Genlyte’s trial lawyers knew they had a huge hurdle to overcome in their infringement case this February against Arch Lighting Group. Juries aren’t usually inclined to side with Goliaths, and the Louisville, Ky.-based Genlyte, one of the country’s three largest lighting manufacturers, with over $1 billion in annual revenue, was definitely the Goliath compared to tiny 25-employee Arch, headquartered in Taunton, Mass. “This was the big company versus the little guy,” recalls Genlyte lead trial counsel James Milliman, a partner at Middleton Reutlinger, a 48-lawyer litigation and IP firm in Louisville.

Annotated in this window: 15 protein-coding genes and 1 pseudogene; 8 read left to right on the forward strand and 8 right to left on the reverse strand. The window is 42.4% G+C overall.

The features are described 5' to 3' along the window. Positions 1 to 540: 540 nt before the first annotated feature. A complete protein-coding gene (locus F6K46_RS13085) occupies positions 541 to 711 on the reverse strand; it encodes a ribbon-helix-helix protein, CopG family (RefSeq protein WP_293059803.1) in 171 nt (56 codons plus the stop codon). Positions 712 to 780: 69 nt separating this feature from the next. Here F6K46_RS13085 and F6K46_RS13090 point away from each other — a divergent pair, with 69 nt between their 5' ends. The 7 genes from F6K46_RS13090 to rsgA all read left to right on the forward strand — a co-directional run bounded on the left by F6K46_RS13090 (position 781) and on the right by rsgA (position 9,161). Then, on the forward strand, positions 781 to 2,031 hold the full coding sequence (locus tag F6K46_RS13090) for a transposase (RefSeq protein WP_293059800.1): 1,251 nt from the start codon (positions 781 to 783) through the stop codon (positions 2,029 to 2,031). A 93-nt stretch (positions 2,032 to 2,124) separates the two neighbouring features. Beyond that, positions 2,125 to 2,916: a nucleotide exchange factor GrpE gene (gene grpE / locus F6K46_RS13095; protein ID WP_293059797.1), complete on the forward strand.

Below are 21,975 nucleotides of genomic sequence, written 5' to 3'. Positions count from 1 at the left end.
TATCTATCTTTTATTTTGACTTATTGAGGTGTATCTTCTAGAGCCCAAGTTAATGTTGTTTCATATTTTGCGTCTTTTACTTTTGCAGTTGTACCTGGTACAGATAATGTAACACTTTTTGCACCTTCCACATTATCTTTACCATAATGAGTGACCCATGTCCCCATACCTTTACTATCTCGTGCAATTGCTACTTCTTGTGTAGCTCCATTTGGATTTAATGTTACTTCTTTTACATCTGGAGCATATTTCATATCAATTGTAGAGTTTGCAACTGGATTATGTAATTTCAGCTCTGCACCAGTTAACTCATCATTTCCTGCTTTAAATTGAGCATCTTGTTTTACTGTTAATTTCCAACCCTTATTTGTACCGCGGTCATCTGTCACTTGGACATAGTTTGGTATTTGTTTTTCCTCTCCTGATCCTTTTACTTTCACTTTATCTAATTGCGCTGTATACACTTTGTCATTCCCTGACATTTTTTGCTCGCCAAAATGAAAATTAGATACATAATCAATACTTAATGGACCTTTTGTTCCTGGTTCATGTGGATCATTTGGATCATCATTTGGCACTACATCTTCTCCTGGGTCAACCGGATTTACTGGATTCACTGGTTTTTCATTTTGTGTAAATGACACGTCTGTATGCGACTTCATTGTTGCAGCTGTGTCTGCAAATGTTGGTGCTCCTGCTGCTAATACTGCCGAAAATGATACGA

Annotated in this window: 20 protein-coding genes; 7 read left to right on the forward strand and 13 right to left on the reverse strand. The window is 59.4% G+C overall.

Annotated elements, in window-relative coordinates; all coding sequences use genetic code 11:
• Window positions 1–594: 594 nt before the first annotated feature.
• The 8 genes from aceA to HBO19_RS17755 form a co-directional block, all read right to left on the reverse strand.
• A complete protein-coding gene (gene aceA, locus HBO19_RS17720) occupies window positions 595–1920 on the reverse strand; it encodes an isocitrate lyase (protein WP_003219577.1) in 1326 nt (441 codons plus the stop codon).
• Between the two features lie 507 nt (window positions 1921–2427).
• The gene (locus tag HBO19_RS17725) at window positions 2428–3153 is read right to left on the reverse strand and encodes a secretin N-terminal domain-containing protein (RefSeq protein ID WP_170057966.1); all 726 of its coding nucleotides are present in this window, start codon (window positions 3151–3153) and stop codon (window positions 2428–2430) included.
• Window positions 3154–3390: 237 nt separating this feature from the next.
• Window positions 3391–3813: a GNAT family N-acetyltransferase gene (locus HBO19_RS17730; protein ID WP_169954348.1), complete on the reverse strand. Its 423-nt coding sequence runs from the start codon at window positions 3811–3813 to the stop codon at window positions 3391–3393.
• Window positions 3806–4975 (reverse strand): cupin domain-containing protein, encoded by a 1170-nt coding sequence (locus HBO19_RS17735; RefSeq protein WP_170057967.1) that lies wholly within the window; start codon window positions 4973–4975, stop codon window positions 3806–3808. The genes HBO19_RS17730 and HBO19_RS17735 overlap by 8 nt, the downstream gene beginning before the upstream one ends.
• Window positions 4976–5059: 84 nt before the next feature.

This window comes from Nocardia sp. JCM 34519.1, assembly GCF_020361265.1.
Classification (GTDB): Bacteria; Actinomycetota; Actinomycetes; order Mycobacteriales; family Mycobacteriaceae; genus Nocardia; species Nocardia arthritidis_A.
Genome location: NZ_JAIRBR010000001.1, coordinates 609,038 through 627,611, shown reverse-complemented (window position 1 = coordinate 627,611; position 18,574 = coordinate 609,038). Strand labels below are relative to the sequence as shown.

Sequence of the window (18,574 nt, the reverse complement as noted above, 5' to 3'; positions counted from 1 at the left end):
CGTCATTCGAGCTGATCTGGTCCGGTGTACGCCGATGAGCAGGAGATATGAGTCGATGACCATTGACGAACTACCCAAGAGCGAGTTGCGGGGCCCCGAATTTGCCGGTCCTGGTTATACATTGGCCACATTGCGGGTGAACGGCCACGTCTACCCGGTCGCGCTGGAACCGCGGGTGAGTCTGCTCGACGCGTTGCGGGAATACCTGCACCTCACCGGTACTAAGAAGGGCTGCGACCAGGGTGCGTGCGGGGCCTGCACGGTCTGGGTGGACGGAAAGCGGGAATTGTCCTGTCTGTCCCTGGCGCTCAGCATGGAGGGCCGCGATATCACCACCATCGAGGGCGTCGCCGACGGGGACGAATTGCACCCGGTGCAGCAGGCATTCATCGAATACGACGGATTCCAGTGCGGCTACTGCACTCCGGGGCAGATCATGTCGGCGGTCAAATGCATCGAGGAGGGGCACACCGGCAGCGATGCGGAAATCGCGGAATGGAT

Milliman’s strategy: to win juror sympathy by playing up the human-interest elements of Genlyte’s case. As lead witness the Genlyte trial team called William Fabbri, co-inventor of the contested invention, Genlyte’s hospital room ceiling light. A 53-year lighting industry veteran, Fabbri described how he had started out on the assembly line for a Massachusetts lighting manufacturer (later acquired by Genlyte) and worked his way up to his current position as a Genlyte vice president and division manager.